Lupa

by Susan on December 2, 2007

[Food:3/5]

As we checked in with Lupa’s hostess for our 8pm reservation, a man ambled from the bar and inquired about the status of his table. “It has been about 20 minutes already and you said it would be 10 to 15,” he told the hostess. She, in a kind voice filled with pity replied, “I am so sorry, sir. I said it would be 10pm to 10:15pm before we will have a table. Not 10 to 15 minutes.” Welcome to Lupa my friend, welcome to Lupa.

Reserving a table at Lupa, Mario Batali’s West Village, Roman Trattoria, is almost as difficult as securing a table at Babbo. Plan ahead (very far ahead) or plan to settle in at the busy bar for a couple of drinks.  Our table was nestled in the back room, definitely the more quiet romantic area of the restaurant. The front room, which also holds the bar, is much livelier. Though our server was friendly and efficient, I’m fairly certain he never smiled.

Lupa’s menu is comprised of Antipasti, Primi, and Secondi. While there are less than ten items in each of the Primi and Secondi sections, one could create a feast from the Antipasti selection of cured meats (Salumi), Vegetables (Verdura), Fish (Pesce), and salads. A unique menu feature is the Glossary that fills the entire back cover. Even if your Italian is top notch, reading definitions and explanations of dozens of ingredients is quite fun. If your Italian is less than stellar, I imagine this handy guide saves your server from an inevitable barrage of questions. In addition to the printed menu, there are at least a handful of specials each night. After much discussion, we opted for three Antipasti dishes: Octopus, Eggplant, and Croquettes of pecorino, escarole, and prosciutto (a special that evening). These would be followed by the Ricotta Gnocchi and another evening special, Stuffed Quail as well as a side of roasted Cauliflower.

Batali is know for his Octopus, which he sequesters for mulitple days in a limoncello viniagrette before further preparation. The Octopus at Lupa was no exception. It was so tender, making its dense and meaty consistency especially impressive. A paste of chickpeas and sorrel coat the legs, imparting flavor and texture. The Marinated Eggplant was laden with olive oil and heavily spiced with red pepper flakes. The spice might be too much for the heat averse to overcome, but we found the oil-soaked, purple slices to be utterly divine. The twelve, marble-sized croquettes have an amazingly soft and delicate inside compared to their incredibly crunchy exterior. While good, these fried balls lacked gusto, and despite their impressive list of flavorful ingredients, they didn’t taste very different than falafel.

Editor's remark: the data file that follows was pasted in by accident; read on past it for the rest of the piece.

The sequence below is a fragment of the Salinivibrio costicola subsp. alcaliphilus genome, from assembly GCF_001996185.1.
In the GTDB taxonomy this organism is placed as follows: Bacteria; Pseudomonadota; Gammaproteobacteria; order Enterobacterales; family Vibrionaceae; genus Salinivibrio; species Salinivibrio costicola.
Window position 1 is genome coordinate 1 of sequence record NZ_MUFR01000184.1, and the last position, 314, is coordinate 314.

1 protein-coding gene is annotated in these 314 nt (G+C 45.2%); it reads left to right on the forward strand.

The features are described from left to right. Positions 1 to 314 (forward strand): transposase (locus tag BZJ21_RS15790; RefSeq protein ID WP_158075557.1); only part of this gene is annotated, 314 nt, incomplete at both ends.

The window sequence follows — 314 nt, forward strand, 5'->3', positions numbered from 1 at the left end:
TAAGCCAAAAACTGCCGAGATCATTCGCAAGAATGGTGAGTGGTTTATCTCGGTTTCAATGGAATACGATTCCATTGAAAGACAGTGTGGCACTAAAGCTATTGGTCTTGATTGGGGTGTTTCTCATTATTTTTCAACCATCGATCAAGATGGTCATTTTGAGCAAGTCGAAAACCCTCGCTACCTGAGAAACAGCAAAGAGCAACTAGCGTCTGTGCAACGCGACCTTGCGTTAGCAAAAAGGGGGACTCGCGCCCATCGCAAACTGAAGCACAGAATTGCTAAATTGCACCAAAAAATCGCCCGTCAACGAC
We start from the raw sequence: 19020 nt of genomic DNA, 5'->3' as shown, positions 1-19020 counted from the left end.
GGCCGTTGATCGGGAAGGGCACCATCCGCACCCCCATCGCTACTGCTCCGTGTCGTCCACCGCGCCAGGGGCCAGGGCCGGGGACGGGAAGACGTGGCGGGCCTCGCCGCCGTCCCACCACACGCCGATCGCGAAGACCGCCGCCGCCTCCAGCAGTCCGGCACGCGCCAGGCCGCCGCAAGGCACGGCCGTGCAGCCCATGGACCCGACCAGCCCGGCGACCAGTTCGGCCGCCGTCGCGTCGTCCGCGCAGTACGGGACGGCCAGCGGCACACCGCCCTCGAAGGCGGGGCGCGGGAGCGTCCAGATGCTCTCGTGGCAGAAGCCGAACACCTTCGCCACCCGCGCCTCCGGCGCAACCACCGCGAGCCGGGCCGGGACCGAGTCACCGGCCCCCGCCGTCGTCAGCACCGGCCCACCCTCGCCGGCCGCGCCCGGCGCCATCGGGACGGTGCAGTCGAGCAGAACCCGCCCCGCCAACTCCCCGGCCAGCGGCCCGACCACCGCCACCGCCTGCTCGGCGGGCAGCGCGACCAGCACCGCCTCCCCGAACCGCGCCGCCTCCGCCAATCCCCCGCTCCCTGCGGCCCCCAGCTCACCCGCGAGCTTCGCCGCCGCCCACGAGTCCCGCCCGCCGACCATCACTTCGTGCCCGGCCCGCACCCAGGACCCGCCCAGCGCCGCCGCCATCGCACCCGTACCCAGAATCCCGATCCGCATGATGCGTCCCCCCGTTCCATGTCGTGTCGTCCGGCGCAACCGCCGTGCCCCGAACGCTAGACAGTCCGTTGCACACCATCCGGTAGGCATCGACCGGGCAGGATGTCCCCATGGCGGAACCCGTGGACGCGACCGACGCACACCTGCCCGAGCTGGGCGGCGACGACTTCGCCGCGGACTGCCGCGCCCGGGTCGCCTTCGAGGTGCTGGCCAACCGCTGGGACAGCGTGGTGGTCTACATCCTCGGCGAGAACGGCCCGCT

The Ricotta Gnocchi, non-uniform in shape and size, are fantastically airy. They come only slightly coated in a red paste of sausage and fennel, the goal presumably being not to overpower their light taste and texture. Unfortunately, someone in the kitchen gave this dish too many turns of the pepper mill, transforming almost every bite from palatable to piquant. The Stuffed Quail special, two quails swollen with prosciutto, pecorino, and bread stuffing, were laid atop polenta and hand leafed brussel sprouts. Skillfully seasoned and cooked, the meat was succulent and not gamey. The Cauliflower suffered from an abundance of salt and red pepper flake.

Genuine Tartufo can be difficult to find, and we were excited to spot it on the dessert menu. If someone was going to produce a solid Tartufo, it was going to be Mario. Flavors of hazelnut and chocolate are augmented with cherry and crushed biscotti. This dish is a winner. We also had an order of the Ricotta with Honey, a terrific combination of ingredients.

Our evening at Lupa was undeniably enjoyable, but though I’m not sure the food is worth a two hour wait. Lucky for us we had a reservation, but the next time I’m craving Italian thirty days in advance, it will be Babbo’s reservation line I’ll have on redial.

Lupa
www.luparestaurant.com
170 Thompson Street
New York, NY 10012
(212) 982-5089

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